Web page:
I woke up this morning, switched on the local news, and saw the news crawl stating two things: "Martin Luther King Day Holiday," and then "All City Offices Closed Except Garbage Services." I kept watching and saw that the forecast high with 14° with an 80% chance of snow. But the station wanted to let us all know that there was no need to panic. Garbage collection would go on as scheduled.
How ironic that on Martin Luther King, Jr., Day, the one city service that is not interrupted is garbage collection, undoubtedly one of the most difficult, dirty jobs in the city. Sure, much of their work is now automated, but they almost always have to get out of the truck and manually throw bags of garbage into the back of the truck at every house. They have a dirty job, but they work hard and move fast; their shoes, pants and often their coats grimy with our slop, spilling out of the cans, bags and bins.
Why is it ironic that garbage collection continues on Martin Luther King Day, but almost all county and city employees get the day off, except those with a worst job?
As the Washington Post writes,
"On Thursday, April 4, 1968, Martin Luther King Jr. had retreated to room 306 of the Lorraine Motel, worrying about a sanitation strike in Memphis and working on his sermon for Sunday. Its title: "Why America May Go to Hell." For King, whose focus had shifted from civil rights to antiwar agitation and populist economics, the Dream was turning dark. He had been depressed, sleeping little and suffering from migraines. In Washington, his plans for a massive Poor People's Campaign were in disarray. In Memphis, King's first march with striking garbage men had degenerated into riot when young black radicals--not, as in the glory days, angry state troopers--broke King's nonviolent ranks."
King himself would later tell his audience, in calling for boycotts of various products and businesses, that "only the garbage men have been feeling pain," urging them to "redistribute" this pain. From his famous "I've Been to the Mountaintop" speech, King said:
"And so, as a result of this, we are asking you tonight, to go out and tell your neighbors not to buy Coca-Cola in Memphis. Go by and tell them not to buy Sealtest milk. Tell them not to buy -- what is the other bread? -- Wonder Bread. And what is the other bread company, Jesse? Tell them not to buy Hart's bread. As Jesse Jackson has said, up to now, only the garbage men have been feeling pain; now we must kind of redistribute the pain. We are choosing these companies because they haven't been fair in their hiring policies; and we are choosing them because they can begin the process of saying they are going to support the needs and the rights of these men who are on strike. And then they can move on town -- downtown and tell Mayor Loeb to do what is right.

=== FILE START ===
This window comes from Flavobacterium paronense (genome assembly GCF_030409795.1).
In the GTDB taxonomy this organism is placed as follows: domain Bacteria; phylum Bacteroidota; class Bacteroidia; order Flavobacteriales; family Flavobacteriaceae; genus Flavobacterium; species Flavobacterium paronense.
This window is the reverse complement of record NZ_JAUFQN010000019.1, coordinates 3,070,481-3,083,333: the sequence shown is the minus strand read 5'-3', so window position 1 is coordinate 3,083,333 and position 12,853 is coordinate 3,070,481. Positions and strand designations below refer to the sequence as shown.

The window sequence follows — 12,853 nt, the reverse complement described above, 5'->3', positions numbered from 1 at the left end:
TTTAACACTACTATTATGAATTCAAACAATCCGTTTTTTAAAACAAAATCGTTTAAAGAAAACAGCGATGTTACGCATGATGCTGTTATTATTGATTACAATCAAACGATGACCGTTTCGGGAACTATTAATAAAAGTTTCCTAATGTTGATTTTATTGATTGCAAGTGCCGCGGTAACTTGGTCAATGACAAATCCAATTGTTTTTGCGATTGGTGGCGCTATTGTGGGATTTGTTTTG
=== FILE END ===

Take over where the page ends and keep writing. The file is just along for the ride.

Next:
But not only that, we've got to strengthen black institutions... Now these are some practical things that we can do. We begin the process of building a greater economic base. And at the same time, we are putting pressure where it really hurts. I ask you to follow through here."
In fact, King himself traveled to Memphis, the site where he was later assassinated, to support striking garbage men:
"On February 12, 1968... 1,300 sanitation workers in Memphis, Tenn., decided that enough was enough. They went on strike to force the city to recognize their union, AFSCME Local 1733. The walkout capped a long history of mistreatment and disrespect amid shameful working conditions.
The strike was a defining moment for the modern labor and civil rights movements. Officially, the men were after rights and raises, but the signs they carried made clear that their struggle was for much more — dignity and respect.
Dr. Martin Luther King Jr. traveled to Memphis to support the striking workers. The evening of April 3, he delivered his famous “I’ve Been to the Mountaintop” speech to a packed room of strikers and supporters."
So, to recap:
- In mid-February 1968 King went to Memphis to support striking garbage men.
- On April 3, 1968, King said that only striking garbage men had been feeling pain, telling his audience to redistribute that pain with wider boycotts.
- The next day, April 4, 1968, Martin Luther King, Jr., was assassinated.
- But today, the day we honor the legacy of Dr. Martin Luther King Jr., the only workers who provide city services are the sanitation workers, the "garbage men" who now include "garbage women" as well.
So, as we celebrate Martin Luther King Jr. Day, remember that this hero whom the government later rightly recognized with a national holiday, was subjected to an illegal wiretapping by that same government that now takes a holiday in his honor. In fact, the FBI, led at that time by J. Edgar Hoover, even tried to convince King to commit suicide, threatening to expose alleged adulterous meetings with women to his wife in public if he refused. From the "STAFF REPORTS ON INTELLIGENCE ACTIVITIES AND THE RIGHTS OF AMERICANS" prepared for the United States Senate in 1976,
"The FBI mailed Dr. King a tape recording made from its microphone coverage. According to the Chief of the FBI's Domestic Intelligence Division, the tape was intended to precipitate a separation between Dr. King and his wife in the belief that the separation would reduce Dr. King's stature. The tape recording was accompanied by a note which Dr. King and his advisers interpreted as a threat to release the tape recording unless Dr. King committed suicide. The FBI also made preparations to promote someone "to assume the role of leadership of the Negro people when King has been completely discredited."
What a gift it is that the FBI's dream of discrediting Dr. King did not become a reality and that we now honor him with a national holiday. But, if you think his dream has been realized, ask a garbage collector. And then ask yourself, WWMD if he were alive today?